headerlogo.jpgYeah, I admit it, I’m a metrics junky.  Which is good, since I am the chief blogger for Elytics.com writing on the web metrics blog.  Regardless, I’m also a huge fan of FeedBurner.  I admit I check my FeedBurner stats throughout the day, especially when one of my articles has been picked up by several other blogs.  In spite of being a metrics junky and really wanting to know what content is popular on my blog I resisted trying Total Stats PRO–Burning Questions – The Official FeedBurner Weblog – FeedBurner – FeedBurner Total Stats PRO.  Why?  I’m cost conscious.  I really try to keep my business overhead low.  Then it hit me, as a blog consultant/pro blogger/syndicated writer I really should look into this.  I already set up all my clients with FeedBurner from day one–learning from my own mistake–and I tell my clients check your FeedBurner and other stats to figure out what content is most popular and use this to help guide your content decisions.  It makes logical sense, then, that I should try it myself and see if it’s worth $5/month.  So, over the next 15 days I’ll be checking my stats with Total Stats PRO.  I’ll probably do an initial assessment later today, then one in a few days, etc.
 
As professional bloggers our content is both our calling card and our gravy train.  It’s how we earn our money.  There’s no point in writing tons of articles on topic x if those aren’t as popular as topic y, especially if you’re writing for a client.  There will always be a certain number of articles that you write or publish, things like press releases, that aren’t glamorous and don’t get a lot of attention, but are essential regardless.  Then there are the articles which both you and your client intend to be interesting to a wider audience, those are the articles that I’m talking about.  That’s the important information that I hope FeedBurner can now provide me.  If so, $5/month could be a paltry price to pay to be able to effectively target the content published on a blog by blog basis.  Here’s hoping!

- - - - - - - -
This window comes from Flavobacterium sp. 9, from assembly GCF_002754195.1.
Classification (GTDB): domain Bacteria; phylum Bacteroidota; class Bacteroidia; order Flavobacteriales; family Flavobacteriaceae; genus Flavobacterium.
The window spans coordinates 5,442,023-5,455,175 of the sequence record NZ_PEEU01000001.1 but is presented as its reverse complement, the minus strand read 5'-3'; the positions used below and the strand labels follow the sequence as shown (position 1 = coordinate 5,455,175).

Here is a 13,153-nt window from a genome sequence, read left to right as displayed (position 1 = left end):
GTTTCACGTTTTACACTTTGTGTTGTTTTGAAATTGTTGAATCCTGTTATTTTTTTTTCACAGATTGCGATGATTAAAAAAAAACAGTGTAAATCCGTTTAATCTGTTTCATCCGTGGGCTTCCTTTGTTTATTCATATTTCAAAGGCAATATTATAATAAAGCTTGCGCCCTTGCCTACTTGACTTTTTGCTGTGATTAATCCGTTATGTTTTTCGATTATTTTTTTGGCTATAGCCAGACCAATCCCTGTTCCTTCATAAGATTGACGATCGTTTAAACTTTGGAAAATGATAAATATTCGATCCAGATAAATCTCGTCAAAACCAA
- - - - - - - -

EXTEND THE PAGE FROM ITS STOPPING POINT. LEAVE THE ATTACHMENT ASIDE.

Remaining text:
I will post charts, tables, etc as appropriate to give you a feel for what I’m seeing.  Because great data poorly presented, is almost as useless as not having it at all.
 
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Tris Hussey is a professional blogger and blog consultant, the Chief Blogging Officer for Qumana Software, and Managing Director of Qumana Services.  He can be reached at tris AT qumana DOT com or tris AT trishussey DOT com.